Hence it's a waste to limit the SNR decrease (Noise increase) due to Electromagnetic (EM) interference if that has a theoretically zero effect on communications (the Shannon theorem states this). So really, I think people are unnecessarily super-afraid of electronics. I find it irritating if decisions that affect so many people are made out of fear. There are a thousand-and-one ways to safeguard electronics from interference. Just pick any one of them and allow people to use their toys to heart's content. Really, electronics serve the people, not 'people serve the electronics'.


RE: Good to hear
By dgingerich on 9/23/2013 1:55:04 PM , Rating: 2
quote:
I'd really like to see a study done on the effects of these devices on the airplane electronics. And if effects are found, I would argue that it would be worth investing some effort into properly shielding aircraft electronics so as to allow use of devices at any time.


Actually, they've been doing this for decades. The EM interference planes receive while in flight is over 1000 times as powerful as anything any portable device can put off.

Basically, someone can walk onto a plane with a hand held electromagnet powered by a car battery and leave it on and still not put off as much EM interference as a plane gets at 25,000 feet up.

So, our planes have been more than shielded enough to protect from handheld devices for more than 40 years. It's time to get the idiot rules out of government and get into doing things properly. The idiots have ruled long enough.


RE: Good to hear
By Solandri on 9/23/2013 6:34:43 PM , Rating: 2
The exterior of the plane is nearly a continuous metal shell (the only holes are windows) and thus create a Faraday cage. This shields the avionics from external interference like lightning strikes.

Unfortunately, electronic devices carried by the passengers are inside this cage, same as the avionics. So the avionics do not get the benefit of that shielding. While the current rules are probably excessive, it's completely inappropriate to compare outside EM interference to inside EM interference.


RE: Good to hear
By Dorkyman on 9/24/2013 1:11:16 PM , Rating: 2
No, the electronics are not inside a "cage." All avionics are extensively shielded, as is the cabling that connects them to the antennae outside the "cage." So the only way potential interference can get in is from outside that cage.

I'm surprised that people have very short-term memories regarding the Mythbusters episode that researched this issue. They also concluded that there was no interference, even when, for the sake of entertainment value, the offending signals were jacked up to wildly unrealistic levels. Aircraft avionics are tough; remember that they need to survive even a direct lighting strike on the aircraft.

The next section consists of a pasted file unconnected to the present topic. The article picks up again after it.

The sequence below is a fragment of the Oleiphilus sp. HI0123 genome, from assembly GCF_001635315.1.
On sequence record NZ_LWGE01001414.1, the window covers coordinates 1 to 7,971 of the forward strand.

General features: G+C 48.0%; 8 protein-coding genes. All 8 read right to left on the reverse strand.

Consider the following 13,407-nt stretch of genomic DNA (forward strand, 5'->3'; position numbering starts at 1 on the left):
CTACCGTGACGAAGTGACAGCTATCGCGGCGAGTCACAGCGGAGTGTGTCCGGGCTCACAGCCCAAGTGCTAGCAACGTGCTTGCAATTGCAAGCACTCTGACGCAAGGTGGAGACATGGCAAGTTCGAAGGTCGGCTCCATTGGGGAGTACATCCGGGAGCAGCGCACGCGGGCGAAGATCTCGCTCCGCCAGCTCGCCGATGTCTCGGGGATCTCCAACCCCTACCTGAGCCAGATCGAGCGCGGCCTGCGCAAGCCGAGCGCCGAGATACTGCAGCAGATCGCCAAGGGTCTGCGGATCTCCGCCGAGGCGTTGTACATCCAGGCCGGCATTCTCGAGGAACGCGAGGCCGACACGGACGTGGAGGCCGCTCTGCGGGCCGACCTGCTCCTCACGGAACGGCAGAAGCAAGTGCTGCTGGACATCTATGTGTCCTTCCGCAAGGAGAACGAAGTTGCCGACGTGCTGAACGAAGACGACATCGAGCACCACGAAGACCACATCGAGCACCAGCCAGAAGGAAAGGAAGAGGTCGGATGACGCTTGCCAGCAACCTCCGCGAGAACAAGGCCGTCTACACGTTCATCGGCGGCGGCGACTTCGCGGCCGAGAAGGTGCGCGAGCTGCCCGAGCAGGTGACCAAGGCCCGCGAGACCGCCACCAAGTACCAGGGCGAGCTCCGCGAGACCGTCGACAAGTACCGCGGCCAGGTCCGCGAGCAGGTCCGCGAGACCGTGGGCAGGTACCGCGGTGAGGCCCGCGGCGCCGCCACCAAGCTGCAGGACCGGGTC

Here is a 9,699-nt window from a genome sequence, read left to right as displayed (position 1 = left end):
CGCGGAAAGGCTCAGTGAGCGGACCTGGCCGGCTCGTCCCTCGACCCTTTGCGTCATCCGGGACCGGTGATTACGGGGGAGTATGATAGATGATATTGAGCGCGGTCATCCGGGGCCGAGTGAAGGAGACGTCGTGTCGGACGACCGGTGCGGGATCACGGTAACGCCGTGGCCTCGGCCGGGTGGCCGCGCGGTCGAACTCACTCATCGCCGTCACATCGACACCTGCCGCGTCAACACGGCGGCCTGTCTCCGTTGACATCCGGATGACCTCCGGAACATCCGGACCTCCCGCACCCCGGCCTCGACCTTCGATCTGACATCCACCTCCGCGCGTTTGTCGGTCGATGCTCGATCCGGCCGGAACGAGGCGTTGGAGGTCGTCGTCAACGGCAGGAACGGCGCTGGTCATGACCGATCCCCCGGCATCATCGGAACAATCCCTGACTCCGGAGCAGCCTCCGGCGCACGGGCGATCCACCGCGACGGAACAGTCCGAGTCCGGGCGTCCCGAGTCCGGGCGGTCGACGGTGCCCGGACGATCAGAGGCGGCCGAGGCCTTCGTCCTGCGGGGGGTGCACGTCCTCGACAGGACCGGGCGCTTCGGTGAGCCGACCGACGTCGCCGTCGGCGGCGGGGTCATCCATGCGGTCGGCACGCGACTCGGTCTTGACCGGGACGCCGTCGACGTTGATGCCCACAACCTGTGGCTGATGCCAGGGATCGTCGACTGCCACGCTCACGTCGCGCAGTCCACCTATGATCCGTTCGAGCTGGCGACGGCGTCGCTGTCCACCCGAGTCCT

The real reasons for the continued prohibition have more to do with control and inertia. As an aside, I used my cellphone frequently in my private plane while in the air; no issues and absolutely no effect on any avionics.


RE: Good to hear
By Jaybus on 9/24/2013 1:37:39 PM , Rating: 2
That is almost completely wrong. A 2.4 GHz signal has a wavelength of 12.5 cm. Any holes (windows) would have to be less than 1/4 wavelength. If the windows are larger than just over 3 cm, then WiFi, Bluetooth, cell signals will pass right through, as anyone who has ever been on their phone while waiting for push off from the terminal will realize.

On the other hand, a signal source in close proximity presents a stronger field to the avionics than a distant external source because of the inverse square law. If the signal intensity is 100 mW at 1 m, then it is only 1 mW at 10 m.

Assumptions are very risky when it comes to aviation. I only know that a bluetooth mouse messed with my WiFi connectivity, so I believe they should proceed with great caution before allowing unknown RF sources to operate on aircraft.


RE: Good to hear
By marvdmartian on 9/24/2013 10:15:37 AM , Rating: 2
The effect of a typical Kindle e-reader, with the WIFI turned off, is pretty much nothing. Just like many people with their smart phones simply switch it to standby for takeoff and landing (and yes, I've watched them do it), versus turning it off, I'm betting most people with e-readers do exactly the same thing.

Now if you're talking a "dinosaur" cell phone, that causes radio interference every time it's used, that's another story.


RE: Good to hear
By inperfectdarkness on 9/24/2013 2:55:09 AM , Rating: 3